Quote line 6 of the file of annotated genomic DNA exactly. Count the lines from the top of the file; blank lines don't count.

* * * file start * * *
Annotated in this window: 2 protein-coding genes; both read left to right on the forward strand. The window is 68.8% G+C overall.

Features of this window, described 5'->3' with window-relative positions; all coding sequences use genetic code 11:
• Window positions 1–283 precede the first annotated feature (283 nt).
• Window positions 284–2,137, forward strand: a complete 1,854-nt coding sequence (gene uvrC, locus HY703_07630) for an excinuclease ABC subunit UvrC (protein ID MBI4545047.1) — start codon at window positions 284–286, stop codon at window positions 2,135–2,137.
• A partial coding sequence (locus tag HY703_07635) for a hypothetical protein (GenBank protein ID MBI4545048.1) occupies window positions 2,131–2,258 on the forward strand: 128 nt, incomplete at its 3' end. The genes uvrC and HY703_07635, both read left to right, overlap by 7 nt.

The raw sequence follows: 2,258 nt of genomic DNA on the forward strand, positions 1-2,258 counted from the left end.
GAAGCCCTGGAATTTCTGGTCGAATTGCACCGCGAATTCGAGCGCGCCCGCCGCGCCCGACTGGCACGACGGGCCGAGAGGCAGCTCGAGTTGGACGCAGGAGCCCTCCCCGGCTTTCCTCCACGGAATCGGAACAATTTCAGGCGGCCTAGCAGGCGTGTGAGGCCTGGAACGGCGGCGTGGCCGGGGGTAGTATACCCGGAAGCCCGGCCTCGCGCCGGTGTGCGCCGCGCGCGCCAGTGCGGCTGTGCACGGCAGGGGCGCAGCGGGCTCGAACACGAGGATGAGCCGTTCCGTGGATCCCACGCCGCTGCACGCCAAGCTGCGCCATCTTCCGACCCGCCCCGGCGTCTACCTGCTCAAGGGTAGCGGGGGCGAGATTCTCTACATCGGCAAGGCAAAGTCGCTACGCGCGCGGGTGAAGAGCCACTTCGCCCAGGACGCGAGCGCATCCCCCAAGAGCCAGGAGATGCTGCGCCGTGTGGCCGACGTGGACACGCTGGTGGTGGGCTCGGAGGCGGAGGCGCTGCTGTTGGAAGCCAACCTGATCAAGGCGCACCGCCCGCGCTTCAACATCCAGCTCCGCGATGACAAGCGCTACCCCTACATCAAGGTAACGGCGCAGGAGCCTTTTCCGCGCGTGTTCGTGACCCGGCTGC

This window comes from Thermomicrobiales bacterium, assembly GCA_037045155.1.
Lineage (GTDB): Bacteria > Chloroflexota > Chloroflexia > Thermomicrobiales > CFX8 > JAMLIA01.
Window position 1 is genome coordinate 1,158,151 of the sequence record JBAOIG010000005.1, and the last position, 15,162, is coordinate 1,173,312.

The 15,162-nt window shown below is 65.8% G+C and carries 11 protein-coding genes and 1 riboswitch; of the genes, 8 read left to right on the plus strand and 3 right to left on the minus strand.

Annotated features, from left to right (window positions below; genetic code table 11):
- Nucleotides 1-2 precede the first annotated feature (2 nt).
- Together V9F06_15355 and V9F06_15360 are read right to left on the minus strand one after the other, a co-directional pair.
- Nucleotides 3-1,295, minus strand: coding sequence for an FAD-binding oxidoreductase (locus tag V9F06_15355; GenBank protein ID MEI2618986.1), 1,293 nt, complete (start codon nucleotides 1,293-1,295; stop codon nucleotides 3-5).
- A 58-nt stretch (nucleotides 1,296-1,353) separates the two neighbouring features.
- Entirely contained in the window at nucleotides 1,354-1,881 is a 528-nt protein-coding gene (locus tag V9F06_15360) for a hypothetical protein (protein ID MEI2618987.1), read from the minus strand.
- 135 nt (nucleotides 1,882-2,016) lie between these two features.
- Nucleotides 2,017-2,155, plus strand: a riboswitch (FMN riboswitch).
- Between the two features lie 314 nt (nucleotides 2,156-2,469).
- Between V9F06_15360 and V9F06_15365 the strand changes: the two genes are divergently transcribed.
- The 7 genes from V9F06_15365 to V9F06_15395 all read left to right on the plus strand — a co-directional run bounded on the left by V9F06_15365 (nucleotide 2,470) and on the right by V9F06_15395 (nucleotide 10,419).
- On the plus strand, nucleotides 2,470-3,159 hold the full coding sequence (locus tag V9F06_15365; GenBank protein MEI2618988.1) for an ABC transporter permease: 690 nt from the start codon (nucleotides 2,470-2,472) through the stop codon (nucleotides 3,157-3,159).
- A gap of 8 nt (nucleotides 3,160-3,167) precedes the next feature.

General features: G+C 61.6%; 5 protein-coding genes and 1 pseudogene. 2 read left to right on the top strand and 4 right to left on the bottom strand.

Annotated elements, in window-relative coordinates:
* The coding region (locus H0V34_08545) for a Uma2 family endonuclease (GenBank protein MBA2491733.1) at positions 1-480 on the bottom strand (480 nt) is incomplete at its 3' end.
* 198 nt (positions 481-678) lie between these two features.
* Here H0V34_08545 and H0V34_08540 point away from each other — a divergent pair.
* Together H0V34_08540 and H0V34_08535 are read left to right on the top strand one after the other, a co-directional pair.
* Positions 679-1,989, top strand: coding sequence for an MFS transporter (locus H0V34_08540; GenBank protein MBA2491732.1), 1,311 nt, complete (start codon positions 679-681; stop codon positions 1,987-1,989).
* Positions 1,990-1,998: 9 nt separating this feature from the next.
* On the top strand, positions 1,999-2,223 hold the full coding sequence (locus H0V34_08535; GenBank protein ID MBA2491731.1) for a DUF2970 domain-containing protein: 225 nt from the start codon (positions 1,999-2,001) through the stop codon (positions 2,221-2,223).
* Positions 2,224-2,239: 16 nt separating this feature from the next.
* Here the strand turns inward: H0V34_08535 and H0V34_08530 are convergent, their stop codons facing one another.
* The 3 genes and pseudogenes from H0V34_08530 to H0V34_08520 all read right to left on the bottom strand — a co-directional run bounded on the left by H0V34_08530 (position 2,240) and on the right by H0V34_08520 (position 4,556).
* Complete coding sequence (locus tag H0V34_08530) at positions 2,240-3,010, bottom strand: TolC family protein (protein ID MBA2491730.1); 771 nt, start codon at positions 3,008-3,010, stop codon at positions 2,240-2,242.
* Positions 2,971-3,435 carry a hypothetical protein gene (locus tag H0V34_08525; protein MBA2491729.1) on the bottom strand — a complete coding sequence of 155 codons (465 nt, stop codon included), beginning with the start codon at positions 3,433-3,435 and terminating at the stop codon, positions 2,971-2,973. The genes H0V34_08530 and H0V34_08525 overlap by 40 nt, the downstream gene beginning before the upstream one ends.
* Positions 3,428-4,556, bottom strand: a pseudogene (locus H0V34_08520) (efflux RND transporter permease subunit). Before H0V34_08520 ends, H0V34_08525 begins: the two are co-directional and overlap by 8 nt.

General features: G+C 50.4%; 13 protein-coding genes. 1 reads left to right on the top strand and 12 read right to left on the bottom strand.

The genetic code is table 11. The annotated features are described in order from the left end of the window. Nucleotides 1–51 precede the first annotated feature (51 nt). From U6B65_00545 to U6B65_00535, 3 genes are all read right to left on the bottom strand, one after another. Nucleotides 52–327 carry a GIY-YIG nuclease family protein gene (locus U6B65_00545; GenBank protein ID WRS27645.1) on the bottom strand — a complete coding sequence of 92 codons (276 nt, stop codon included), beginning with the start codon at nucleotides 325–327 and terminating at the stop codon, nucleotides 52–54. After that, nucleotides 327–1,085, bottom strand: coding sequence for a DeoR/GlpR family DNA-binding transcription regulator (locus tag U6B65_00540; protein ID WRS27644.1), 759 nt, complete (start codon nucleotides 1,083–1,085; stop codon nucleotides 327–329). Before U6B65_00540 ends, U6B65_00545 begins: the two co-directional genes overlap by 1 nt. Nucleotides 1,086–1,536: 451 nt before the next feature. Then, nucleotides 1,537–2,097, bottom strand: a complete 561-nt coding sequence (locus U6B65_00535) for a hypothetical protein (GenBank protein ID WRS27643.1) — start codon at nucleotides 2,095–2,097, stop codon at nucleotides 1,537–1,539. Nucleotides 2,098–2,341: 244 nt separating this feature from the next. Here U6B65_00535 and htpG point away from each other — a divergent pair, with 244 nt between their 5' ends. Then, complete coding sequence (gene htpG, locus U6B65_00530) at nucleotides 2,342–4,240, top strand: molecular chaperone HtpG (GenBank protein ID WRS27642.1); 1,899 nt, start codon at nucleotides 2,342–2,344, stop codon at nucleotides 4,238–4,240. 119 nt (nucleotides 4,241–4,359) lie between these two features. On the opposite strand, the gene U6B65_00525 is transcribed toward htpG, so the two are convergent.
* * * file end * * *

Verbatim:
The raw sequence follows: 2,258 nt of genomic DNA on the forward strand, positions 1-2,258 counted from the left end.